The high flying (and diving) Capt. Jack Allport.


Darragh Christie, 7 January 2019 · #

Allport and RE8. Reproduced with permission from the Australian Society of WW1 Aero Historians

‘Shoreman’ becomes a high-flyer.

J.Allport with Mosman Football Club First Grade, 1915.

Jack Manning Allport was born on the 13th of July 1895 in St Leonards, N.S.W. His family home was “Medbury”, 6 Middle Head Rd, Mosman. He and his brother were sent to Mosman Church of England Preparatory School (Mosman Prep.) and Sydney Church of England Grammar School, North Sydney (Shore.)

Jack became a high achieving sportsman playing Rugby Union as a ‘Shoremen’ (North Sydney – Mosman Club.) He also rowed for SCEGS in the GPS championships on the Parramatta River, winning two years in succession from 1913 to 1914.1

Mosman Football Club First Grade, 1915. L-R: Back row: R. Allport, D. Cichero, B.Shearer, T. Sellin, Wilkes, J.Allport, A. Divola, C.Ashdown, G. Ackland. Source: ‘Trace’ online archive Barry O’Keefe Library.

Jack Allport enlisted on the 4th of January 1916, and embarked on HMAT Argyllshire on the 11th May 1916. Enroute Jack ran into old Shore boy Eric Dibbs] Gunner Allport trained with the 7th Field Artillery Battalion in the U.K. He then transferred to the Royal Flying Corps on the 16th of March, 1917.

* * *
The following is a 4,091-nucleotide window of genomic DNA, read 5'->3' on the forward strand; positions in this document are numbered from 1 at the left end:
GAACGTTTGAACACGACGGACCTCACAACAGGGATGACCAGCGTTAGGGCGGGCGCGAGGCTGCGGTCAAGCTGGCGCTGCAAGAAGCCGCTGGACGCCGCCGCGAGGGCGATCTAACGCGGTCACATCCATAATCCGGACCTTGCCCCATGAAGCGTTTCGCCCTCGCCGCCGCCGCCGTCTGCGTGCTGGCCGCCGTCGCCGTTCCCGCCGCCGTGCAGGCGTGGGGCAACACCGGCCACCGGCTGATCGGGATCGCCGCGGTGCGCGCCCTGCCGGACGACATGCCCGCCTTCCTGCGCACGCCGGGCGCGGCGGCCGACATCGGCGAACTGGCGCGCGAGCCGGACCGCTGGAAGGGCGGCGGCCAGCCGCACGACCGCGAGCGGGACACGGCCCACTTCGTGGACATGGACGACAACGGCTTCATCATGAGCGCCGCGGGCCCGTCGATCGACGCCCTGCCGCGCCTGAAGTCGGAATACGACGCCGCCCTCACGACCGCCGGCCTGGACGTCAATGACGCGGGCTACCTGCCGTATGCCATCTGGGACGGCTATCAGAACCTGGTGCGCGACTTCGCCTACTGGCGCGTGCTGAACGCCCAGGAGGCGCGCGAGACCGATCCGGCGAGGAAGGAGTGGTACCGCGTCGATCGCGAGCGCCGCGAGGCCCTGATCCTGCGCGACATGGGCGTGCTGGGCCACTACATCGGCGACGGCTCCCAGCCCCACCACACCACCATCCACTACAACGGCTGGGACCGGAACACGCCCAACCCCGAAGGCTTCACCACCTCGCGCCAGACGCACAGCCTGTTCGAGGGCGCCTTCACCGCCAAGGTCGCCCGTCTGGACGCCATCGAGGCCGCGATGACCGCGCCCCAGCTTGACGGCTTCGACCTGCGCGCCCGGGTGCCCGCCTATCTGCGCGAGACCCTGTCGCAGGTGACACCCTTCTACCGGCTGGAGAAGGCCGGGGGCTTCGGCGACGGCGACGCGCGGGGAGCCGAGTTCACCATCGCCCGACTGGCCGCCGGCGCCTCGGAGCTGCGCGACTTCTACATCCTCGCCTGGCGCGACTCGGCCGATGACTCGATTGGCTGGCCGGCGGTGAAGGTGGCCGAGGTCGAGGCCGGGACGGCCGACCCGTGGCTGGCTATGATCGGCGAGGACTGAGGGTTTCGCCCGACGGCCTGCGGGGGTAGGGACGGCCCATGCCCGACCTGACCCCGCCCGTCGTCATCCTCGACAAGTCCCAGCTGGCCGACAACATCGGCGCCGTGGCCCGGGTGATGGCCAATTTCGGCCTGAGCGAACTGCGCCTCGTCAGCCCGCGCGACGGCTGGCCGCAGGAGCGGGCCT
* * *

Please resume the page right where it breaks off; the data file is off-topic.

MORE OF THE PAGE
With the RFC in France.

Lt. Allport would go on to fly reconnaissance, bombing and photographic missions with 2 and 5 Squadrons in RE.8 and FK.8 aircraft.

On occasion, he and his observers had to survive attacks by enemy scouts. Major Wilfrid R. Snow, (2 Sqn. C.O.) recalled:

Among others, I had ‘Sayers’ Allport, of Sydney, a splendid fellow. He was attacked one day, when he was in a slow old ‘bus’, by five German scouts, whose machines were 50 miles an hour faster than his. But he accepted the proposition and made it willing. He shot down two, and the other three cleared for their lives. Allport just carried on, and finished his job. That’s the type of men the colonial flyers are.

Allport remembered:

It was the beginning of 1918, and the German “Circuses” were making their appearance up north where we were. On one occasion, on photography, in company with another Armstrong Whitworth which was acting as my-escort, we ran slap bang into a brightly coloured “Circus” of six Albatros, which dived almost vertically at us. My observer, Arthur Hammond, a Canadian who saw them first, got a good burst into one of them, which went down in flames. From then on it was a dog-fight between the Germans and the two of us, during which time I circled many times, keeping a watch on my tail. As each one came at us, we pulled into an increasingly tighter turn, and “Hammy” my observer, would have his gun trained on the enemy aircraft, as long as they would persist in trying to get on our tail. One of these he also shot down, and by this time we were down to about 500 ft. and there was only one of them left to chase off…

‘My observer, Arthur Hammond, a Canadian who saw them first, got a good burst into one of them, which went down in flames.’ B&W illustration by Derek White. (Signed DW’69.) Reproduced with permission from the Australian Society of WW1 Aero Historians